Diamonds in the Dust
When we look back on 2021, most of us look back with a feeling of gloom. The devastating second wave of Covid-19 was a physical as well as an emotional drain on the country. However, in spite of this, there were many positives to celebrate – what senior journalist and author TN Ninan calls, “Diamonds In the dust”.
According to Ninan, there were at least six milestones we crossed or achieved, which give us the ability to look at the future with hope. The first are the accomplishments in sports. “Not just cricket, in which India has arguably been the best year-round, all-format team performance, but also the most promising performance at the Olympics to date. The medal hall is admittedly still modest, but there is a revival in field hockey, a breakthrough in track and field, continuing strength in badminton, and promise (especially among women) in wrestling, weightlifting, shooting, archery, middle-distance running and even golf”
The second area to celebrate is the stock market. “Indeed, there have been double-digit increases in Sensex values for three years running, the only such period since the financial crisis of 2008”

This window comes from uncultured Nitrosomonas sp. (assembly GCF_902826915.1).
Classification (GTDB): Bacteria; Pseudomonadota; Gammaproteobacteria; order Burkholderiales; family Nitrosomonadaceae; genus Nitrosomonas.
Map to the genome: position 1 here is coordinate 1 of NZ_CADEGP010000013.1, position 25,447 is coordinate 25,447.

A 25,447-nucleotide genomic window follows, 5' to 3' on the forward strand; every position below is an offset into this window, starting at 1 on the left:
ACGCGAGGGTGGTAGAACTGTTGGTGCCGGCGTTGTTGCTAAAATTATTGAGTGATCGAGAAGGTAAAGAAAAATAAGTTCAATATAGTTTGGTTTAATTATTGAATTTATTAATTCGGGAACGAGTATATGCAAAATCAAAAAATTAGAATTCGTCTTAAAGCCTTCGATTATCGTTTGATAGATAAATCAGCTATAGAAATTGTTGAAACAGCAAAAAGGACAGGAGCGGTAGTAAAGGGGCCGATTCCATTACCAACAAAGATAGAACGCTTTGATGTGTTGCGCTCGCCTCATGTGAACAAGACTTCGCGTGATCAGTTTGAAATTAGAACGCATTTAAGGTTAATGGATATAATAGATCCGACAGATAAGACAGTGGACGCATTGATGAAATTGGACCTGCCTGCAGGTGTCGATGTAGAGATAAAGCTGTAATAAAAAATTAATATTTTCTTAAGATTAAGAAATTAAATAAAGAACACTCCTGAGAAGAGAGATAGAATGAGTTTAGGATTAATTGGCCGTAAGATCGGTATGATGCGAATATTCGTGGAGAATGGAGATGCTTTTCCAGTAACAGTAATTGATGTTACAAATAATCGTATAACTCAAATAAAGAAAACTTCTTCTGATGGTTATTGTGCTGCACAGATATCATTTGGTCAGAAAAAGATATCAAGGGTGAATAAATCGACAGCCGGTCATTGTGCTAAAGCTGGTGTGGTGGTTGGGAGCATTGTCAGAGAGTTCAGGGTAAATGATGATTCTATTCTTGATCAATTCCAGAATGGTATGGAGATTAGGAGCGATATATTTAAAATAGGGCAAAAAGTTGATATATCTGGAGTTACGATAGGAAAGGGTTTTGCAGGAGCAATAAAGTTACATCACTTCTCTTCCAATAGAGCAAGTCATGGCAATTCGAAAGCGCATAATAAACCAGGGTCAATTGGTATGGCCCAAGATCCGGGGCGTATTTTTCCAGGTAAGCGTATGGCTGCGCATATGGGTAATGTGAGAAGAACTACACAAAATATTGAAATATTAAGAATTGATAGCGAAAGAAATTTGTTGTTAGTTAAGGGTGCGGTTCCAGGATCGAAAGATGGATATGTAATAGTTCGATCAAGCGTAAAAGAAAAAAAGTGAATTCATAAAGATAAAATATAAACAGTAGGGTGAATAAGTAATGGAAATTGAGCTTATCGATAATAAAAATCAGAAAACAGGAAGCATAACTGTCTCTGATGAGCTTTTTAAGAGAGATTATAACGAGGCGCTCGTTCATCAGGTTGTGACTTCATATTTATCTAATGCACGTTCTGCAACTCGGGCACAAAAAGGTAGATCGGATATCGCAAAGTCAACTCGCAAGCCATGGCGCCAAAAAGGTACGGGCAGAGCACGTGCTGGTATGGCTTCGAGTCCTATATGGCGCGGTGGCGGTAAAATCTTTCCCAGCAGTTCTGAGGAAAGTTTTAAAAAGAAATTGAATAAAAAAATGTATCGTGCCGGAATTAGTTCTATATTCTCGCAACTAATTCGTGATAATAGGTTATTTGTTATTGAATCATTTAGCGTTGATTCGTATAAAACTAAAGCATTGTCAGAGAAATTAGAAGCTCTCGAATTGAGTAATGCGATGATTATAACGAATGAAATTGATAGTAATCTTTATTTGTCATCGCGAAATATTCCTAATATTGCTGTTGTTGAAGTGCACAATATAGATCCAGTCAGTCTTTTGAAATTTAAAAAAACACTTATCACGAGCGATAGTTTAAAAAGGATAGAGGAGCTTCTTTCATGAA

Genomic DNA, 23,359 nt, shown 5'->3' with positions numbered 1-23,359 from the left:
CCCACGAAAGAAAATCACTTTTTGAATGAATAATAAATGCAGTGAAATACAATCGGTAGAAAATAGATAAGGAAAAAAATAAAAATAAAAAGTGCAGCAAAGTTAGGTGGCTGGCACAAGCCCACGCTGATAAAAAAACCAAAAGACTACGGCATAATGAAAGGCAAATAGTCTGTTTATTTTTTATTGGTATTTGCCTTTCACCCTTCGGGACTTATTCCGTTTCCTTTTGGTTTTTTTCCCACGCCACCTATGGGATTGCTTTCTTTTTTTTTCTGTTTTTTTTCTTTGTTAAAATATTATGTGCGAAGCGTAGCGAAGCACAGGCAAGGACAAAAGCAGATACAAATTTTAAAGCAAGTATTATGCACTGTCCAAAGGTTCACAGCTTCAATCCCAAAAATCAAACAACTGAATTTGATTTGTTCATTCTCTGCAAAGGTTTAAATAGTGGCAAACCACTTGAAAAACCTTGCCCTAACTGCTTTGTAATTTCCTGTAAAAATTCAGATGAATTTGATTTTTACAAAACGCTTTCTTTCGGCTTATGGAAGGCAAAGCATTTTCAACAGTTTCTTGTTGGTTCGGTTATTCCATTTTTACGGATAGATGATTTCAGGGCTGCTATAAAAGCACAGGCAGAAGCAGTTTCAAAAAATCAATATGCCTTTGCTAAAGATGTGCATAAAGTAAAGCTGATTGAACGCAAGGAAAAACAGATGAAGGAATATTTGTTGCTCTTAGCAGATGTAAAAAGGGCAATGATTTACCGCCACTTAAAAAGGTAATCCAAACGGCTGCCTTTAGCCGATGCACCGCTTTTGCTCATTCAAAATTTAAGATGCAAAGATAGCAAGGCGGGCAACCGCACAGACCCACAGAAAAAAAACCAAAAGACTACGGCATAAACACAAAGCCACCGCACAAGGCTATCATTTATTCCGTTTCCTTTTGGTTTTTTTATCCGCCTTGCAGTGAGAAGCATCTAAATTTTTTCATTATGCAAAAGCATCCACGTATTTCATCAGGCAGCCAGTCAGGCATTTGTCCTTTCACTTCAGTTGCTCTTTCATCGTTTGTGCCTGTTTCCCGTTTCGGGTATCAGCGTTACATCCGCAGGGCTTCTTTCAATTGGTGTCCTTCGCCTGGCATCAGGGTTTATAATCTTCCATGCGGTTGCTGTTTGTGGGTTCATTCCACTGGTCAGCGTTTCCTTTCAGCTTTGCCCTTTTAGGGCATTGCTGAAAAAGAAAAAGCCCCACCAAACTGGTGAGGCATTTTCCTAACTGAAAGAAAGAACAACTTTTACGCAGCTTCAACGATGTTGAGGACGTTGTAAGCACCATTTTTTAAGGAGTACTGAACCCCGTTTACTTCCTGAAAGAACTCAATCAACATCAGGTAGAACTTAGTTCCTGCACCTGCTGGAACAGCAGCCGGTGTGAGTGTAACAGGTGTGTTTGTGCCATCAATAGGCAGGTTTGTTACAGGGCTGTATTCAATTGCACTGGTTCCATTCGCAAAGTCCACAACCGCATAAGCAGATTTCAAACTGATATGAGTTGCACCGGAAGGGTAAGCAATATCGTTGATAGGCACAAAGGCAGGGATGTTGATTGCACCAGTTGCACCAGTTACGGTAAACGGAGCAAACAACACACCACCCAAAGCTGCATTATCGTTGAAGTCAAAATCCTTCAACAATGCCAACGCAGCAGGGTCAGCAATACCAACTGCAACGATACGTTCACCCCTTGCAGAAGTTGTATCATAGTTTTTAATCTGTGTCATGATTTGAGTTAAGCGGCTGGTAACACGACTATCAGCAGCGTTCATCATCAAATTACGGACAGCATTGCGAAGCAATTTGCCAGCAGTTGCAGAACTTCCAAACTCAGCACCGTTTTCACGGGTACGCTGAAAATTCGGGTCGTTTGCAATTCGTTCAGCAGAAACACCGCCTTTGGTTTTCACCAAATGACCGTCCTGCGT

2021 was also the year Indian entrepreneurship entered a new age. Ninan wonders if “those in the forefront of today’s emerging sectors (electric vehicles, green energy, electronic goods manufacture and retail) and tech-driven unicorns prove to be worthy successors” to entrepreneurs like Sunil Mittal and Uday Kotak who came before them. This will depend on “whether their enterprises are grounded in sound business logic and ethics – unlike those who in the last couple of decades led the charge, only to fail, in real estate, infrastructure and aviation”
The fourth positive is the governments capacity to deliver targeted welfare benefits at scale. Ninan credits the Prime Minister, the civil servants and the tech ecosystem which developed the backbone through which these benefits are being chiefly delivered.
Another major positive is the development of domestic defence manufacturing capabilities at a time of growing security challenges. “The light combat aircraft has made it to production, as has the light combat helicopter. India has turned out its first domestically-built aircraft carrier, is about to commission its second nuclear-powered submarine, and has developed a full-spectrum of missiles”.
Finally, the results of investments in physical infrastructure will start bearing fruits in the years to come. Ninan cites the completion of the western dedicated freight corridor, a string of highways, the end of the era of power shortages and the internet revolution that has allowed millions access to banking and fintech services as examples.
He concludes by saying “In a country that is often or usually focused on the ways in which it falls short, the start of a year is a good time to remind oneself of such positives”.